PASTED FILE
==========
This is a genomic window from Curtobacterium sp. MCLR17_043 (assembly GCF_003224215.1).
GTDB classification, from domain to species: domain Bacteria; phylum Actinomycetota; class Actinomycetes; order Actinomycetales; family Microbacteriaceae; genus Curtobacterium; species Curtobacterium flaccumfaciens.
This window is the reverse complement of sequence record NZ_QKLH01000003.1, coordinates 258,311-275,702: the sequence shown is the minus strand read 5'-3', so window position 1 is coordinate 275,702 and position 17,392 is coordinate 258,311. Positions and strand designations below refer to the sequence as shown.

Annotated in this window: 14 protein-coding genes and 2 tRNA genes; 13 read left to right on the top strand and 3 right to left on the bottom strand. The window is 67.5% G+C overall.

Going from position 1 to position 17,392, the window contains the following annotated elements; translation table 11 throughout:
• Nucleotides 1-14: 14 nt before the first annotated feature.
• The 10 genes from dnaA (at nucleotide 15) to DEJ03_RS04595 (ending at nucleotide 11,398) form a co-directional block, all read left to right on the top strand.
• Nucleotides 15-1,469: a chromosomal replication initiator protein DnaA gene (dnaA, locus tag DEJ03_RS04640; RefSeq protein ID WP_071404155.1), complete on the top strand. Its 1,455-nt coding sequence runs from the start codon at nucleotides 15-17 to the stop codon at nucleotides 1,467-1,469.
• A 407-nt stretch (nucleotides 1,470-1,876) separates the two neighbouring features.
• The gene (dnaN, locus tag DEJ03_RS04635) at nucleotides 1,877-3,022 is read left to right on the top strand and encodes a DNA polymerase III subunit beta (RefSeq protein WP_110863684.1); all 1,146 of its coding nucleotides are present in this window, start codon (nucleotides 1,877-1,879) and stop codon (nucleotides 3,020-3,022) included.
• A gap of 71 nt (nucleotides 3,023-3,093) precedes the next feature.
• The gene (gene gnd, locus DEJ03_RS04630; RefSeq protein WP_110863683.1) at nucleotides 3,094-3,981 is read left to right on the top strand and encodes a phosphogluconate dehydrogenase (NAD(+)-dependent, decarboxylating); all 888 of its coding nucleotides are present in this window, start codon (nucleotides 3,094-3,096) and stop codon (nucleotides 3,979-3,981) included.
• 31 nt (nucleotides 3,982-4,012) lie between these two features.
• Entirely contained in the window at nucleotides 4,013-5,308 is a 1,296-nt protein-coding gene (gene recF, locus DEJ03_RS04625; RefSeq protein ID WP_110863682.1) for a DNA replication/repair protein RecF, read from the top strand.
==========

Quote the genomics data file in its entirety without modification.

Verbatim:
This is a genomic window from Curtobacterium sp. MCLR17_043 (assembly GCF_003224215.1).
GTDB classification, from domain to species: domain Bacteria; phylum Actinomycetota; class Actinomycetes; order Actinomycetales; family Microbacteriaceae; genus Curtobacterium; species Curtobacterium flaccumfaciens.
This window is the reverse complement of sequence record NZ_QKLH01000003.1, coordinates 258,311-275,702: the sequence shown is the minus strand read 5'-3', so window position 1 is coordinate 275,702 and position 17,392 is coordinate 258,311. Positions and strand designations below refer to the sequence as shown.

Annotated in this window: 14 protein-coding genes and 2 tRNA genes; 13 read left to right on the top strand and 3 right to left on the bottom strand. The window is 67.5% G+C overall.

Going from position 1 to position 17,392, the window contains the following annotated elements; translation table 11 throughout:
• Nucleotides 1-14: 14 nt before the first annotated feature.
• The 10 genes from dnaA (at nucleotide 15) to DEJ03_RS04595 (ending at nucleotide 11,398) form a co-directional block, all read left to right on the top strand.
• Nucleotides 15-1,469: a chromosomal replication initiator protein DnaA gene (dnaA, locus tag DEJ03_RS04640; RefSeq protein ID WP_071404155.1), complete on the top strand. Its 1,455-nt coding sequence runs from the start codon at nucleotides 15-17 to the stop codon at nucleotides 1,467-1,469.
• A 407-nt stretch (nucleotides 1,470-1,876) separates the two neighbouring features.
• The gene (dnaN, locus tag DEJ03_RS04635) at nucleotides 1,877-3,022 is read left to right on the top strand and encodes a DNA polymerase III subunit beta (RefSeq protein WP_110863684.1); all 1,146 of its coding nucleotides are present in this window, start codon (nucleotides 1,877-1,879) and stop codon (nucleotides 3,020-3,022) included.
• A gap of 71 nt (nucleotides 3,023-3,093) precedes the next feature.
• The gene (gene gnd, locus DEJ03_RS04630; RefSeq protein WP_110863683.1) at nucleotides 3,094-3,981 is read left to right on the top strand and encodes a phosphogluconate dehydrogenase (NAD(+)-dependent, decarboxylating); all 888 of its coding nucleotides are present in this window, start codon (nucleotides 3,094-3,096) and stop codon (nucleotides 3,979-3,981) included.
• 31 nt (nucleotides 3,982-4,012) lie between these two features.
• Entirely contained in the window at nucleotides 4,013-5,308 is a 1,296-nt protein-coding gene (gene recF, locus DEJ03_RS04625; RefSeq protein ID WP_110863682.1) for a DNA replication/repair protein RecF, read from the top strand.